Interviews

Mark Cripps, CMO, The Economist

It would be all too easy for a 176-year-old-brand like The Economist to wallow in marketing nostalgia. But as the inclusive marketing revolution taking place at the brand underlines, its CMO is not looking to stand still.

Izzy Ashton

Assistant Editor, BITE

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Iconic may well be one of the most over-used terms in marketing but The Economist has a marketing legacy that lives up to the description. David Abbot’s famous line; ‘I never read The Economist,’ Management Trainee. Aged 42', is perhaps the pinnacle of 80’s advertising.

Yet in tone and approach it is light years away from the brand’s first TV ad for a decade, created by Proximity London earlier this year. Where once the Economist relied on masculine language and broadcast messaging, today the brand is reappraising its approach to place emotion and inclusivity at its heart.

The ad tracks the progression of a young woman from the natural curiosity of childhood through to her choice to maintain that curiosity as an adult. This was a storyline that was, says Mark Cripps, CMO at the Economist, “so difficult to get that right.” The success and attention to detail came from the trust and partnership between the brand and their agency Proximity who, after five years of working together, “know the brand inside out.”

I’m really interested in something called the norm of reciprocity, understanding the value exchange between brands, their products and services and the people who buy them or consume them.

Mark Cripps

Brand building through emotion

The TV ad was part of the Economist’s shift to more emotional, human advertising. The brand is building a new narrative designed to connect more with younger consumers.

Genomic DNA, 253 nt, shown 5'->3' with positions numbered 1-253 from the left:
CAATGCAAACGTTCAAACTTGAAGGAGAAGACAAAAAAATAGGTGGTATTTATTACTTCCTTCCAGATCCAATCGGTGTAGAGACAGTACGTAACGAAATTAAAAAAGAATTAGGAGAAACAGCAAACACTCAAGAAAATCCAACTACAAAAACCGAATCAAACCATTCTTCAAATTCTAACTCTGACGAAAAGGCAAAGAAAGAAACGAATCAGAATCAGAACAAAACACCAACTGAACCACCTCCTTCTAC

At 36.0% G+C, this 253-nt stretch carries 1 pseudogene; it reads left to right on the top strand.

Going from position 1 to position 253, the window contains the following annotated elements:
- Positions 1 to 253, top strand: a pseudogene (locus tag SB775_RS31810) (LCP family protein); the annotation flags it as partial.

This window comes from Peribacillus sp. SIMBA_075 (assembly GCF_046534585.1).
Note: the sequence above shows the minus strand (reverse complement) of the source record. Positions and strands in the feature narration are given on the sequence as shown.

Mark Cripps believes that the key to success as a brand is to be useful, a marketing focus on utility which was echoed by Marc Pritchard who spoke on a breakfast panel hosted by The Economist at Cannes this year. Cripps revealed: “I’m really interested in something called the norm of reciprocity, understanding the value exchange between brands, their products and services and the people who buy them or consume them.” For the Economist, when you engage with the content, “it helps you be more prepared for the future forces, so the benefit is confidence.”

And that’s ultimately why we choose to consume content, whether that’s in a long form article or a short form podcast. We watch, read and listen to other’s opinions and relaying of the facts to further understand the world around us. The brands that help us do that become, says Cripps, “social currency.” And, as a brand, that’s what you want: “to be relevant.”

We’ve got podcast proliferation going on. We’ve got so much to say to so many people that, why not?

Mark Cripps

Building the Economist’s social currency

This idea of social currency, of being quotable, is part of the Economist’s shift to attract and stay relevant to a younger audience - they were one of the first brands on Snapchat for example - and they are also seeking to increase their number of female consumers. As Cripps revealed, “Research shows that women are consuming audio content more than men and social content as well actually.”

So, they launched a series of podcasts, from the daily 20-minute Intelligence to the Espresso app that gives you five snack size daily briefing articles and the tech podcast, Babbage. The brand also has an online radio channel. It all results in two million unique listeners per month across the Economist’s audio offering, something that appeals to Cripps as a lifelong BBC Radio 4 fan and “Archers addict.”